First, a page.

What is the Most Cost-Effective Way of Lowering Greenhouse Gas Emissions Relying Solely On Solar, Wind, And Batteries
Climate change is a complex pressing issue, but it’s only just another one of the many complex issues affecting life on our planet. So, every resource spent on tackling climate change deprives us of resources that could be channeled to address other challenges, including healthcare, income inequality, and technologies to raise our quality of life.
Therefore, a cost-effective way of reducing greenhouse gas emission is a much more prudent choice than a mere greenhouse gas emission reduction strategy that does not come at a lower cost than the use of oil, natural gas, and coal.
Greenhouse Gas Emissions in the UK
Guidelines for a Cost-Effective Decarbonization Blueprint
A team of MIT researchers experimented with over a thousand different combinations of zero carbon and low-carbon electricity sources, to figure out the most cost-effective decarbonization strategy, taking into account geographical circumstances and ruling policies which affect the availability and cost of these resources.
The researchers have ascertained that the cost of electricity upticks as a standalone wind, solar, or batteries system approaches zero greenhouse gas emission, but when other low-carbon power sources are blended into the standalone systems, the increase in cost becomes less dramatic as the system approaches zero emission.
According to the researchers, a push for the use of a standalone wind, solar or batteries electricity system in large-scale, high-voltage power grids to generate flexible electricity supply puts an unwarranted pressure on alternative energy industries to reduce the costs of acquiring these resources.
However, a more inclusive electricity system featuring a mix of solar power, wind power and energy storage batteries like flow batteries, together with low-carbon power sources can keep the increase in cost at modest levels as the system comes closer to zero emission, and also make for easier scalability and flexibility, regardless of prevailing policies or geographical factors that affect the cost and availability of these carbon-free resources.
In effect, the inclusion of low-carbon sources in blueprints for decarbonizing power systems minimizes risks and costs.
How Carbon Captures Can Be Used Efficiently in Decarbonization Strategies
Carbon captures are proper mechanisms for reducing the amount of greenhouse gas emitted from power plants and other industrial facilities. However, one of the major challenges of the technology has been the low capacity of current materials to retain CO2, as well as the high temperatures needed for their operations.
For instance, carbon capture systems made with zeolites struggle to cope with the moisture from gas streams, and others based on clays and metal oxides are energy-intensive, requiring more than 900F to function. However, as scientists are coming up with better materials for trapping greenhouse gas at much lower temperatures, the prospects of more cost-effective decarbonization strategies are growing more stronger by the day.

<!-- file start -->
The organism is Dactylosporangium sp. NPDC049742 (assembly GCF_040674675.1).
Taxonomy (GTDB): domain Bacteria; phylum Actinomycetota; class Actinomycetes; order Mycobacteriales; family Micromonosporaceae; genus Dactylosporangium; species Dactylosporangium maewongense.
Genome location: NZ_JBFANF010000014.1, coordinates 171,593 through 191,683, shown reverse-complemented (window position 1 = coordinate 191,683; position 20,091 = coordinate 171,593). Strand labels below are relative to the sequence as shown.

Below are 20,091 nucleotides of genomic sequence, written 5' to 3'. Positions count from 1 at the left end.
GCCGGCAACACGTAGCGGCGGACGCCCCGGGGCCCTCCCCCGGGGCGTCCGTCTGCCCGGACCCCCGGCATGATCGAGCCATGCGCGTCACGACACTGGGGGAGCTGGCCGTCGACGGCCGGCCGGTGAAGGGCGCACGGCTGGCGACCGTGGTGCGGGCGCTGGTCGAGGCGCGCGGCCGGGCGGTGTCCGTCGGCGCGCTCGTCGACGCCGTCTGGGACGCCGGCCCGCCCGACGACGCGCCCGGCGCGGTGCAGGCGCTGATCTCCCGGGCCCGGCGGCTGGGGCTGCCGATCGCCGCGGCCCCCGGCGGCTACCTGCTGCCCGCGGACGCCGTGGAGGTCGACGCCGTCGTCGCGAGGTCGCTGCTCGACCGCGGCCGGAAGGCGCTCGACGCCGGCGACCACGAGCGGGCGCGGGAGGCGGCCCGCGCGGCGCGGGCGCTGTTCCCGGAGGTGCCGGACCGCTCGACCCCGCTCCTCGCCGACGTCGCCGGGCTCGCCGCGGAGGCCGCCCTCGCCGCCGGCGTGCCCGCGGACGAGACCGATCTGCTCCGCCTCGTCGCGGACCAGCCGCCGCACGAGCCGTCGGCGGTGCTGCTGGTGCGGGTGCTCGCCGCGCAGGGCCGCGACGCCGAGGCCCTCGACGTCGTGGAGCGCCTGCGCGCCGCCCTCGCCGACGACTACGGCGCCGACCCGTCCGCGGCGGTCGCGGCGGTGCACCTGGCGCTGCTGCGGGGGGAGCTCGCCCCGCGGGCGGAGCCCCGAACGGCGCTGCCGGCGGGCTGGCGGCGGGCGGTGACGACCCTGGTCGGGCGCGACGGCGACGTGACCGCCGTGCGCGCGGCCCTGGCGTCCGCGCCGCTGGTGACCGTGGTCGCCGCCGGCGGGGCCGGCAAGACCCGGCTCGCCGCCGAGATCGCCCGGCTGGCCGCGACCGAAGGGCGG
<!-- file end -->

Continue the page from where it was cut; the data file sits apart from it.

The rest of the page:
One of the new carbon capture system materials for carbon capture systems is made of magnesium oxide, which has been found to trap greater quantities of carbon at significantly lower temperatures. Researchers have also discovered that they can boost the carbon retention capabilities of magnesium oxide particles by up to 10 times by coating them with substances known as alkali metal nitrates. This can also lead to more cost-effective decarbonization strategies.
Other Cost-Effective Ways of Reducing Carbon Footprints Through the Use of Solar, Wind, and Batteries
- Reduce and Recycle: By reducing and recycling product packages, you can save up to 2,400 pounds of CO2 annually.
- Minimize Air Conditioning: Ways to minimize the use of air conditioning include insulating walls properly, installing weather stripping around doors and windows, installing a programmable thermostat, and turning off the heat when no one’s home. These measures can help you reduce CO2 emissions by up to 2,000 pounds annually.
- Use LED and CFL bulbs: CFL bulbs use two third less energy, lasts 10 times longer, and give off 70% less heat than incandescent bulbs.
- Opt for Energy Efficient Products: These days, energy efficient modules of products are more readily available than ever.
- Cut Back on Driving Time: For every gallon of gas you save, you also save 20 pounds of CO2.
- Switch Off Appliances When Not in Use: Avoid keeping appliances running when not in use.
- Plant a Tree: A single tree can trap up to one ton of CO2 during its lifetime.
The wide use of continental-scale carbon-free electricity supply is still several years away. However, by implementing the decarbonization strategies outlined above, which show the most cost-effective way to reduce greenhouse gas emissions by using solar, wind and batteries, we can propel ourselves quicker into a future of zero emissions.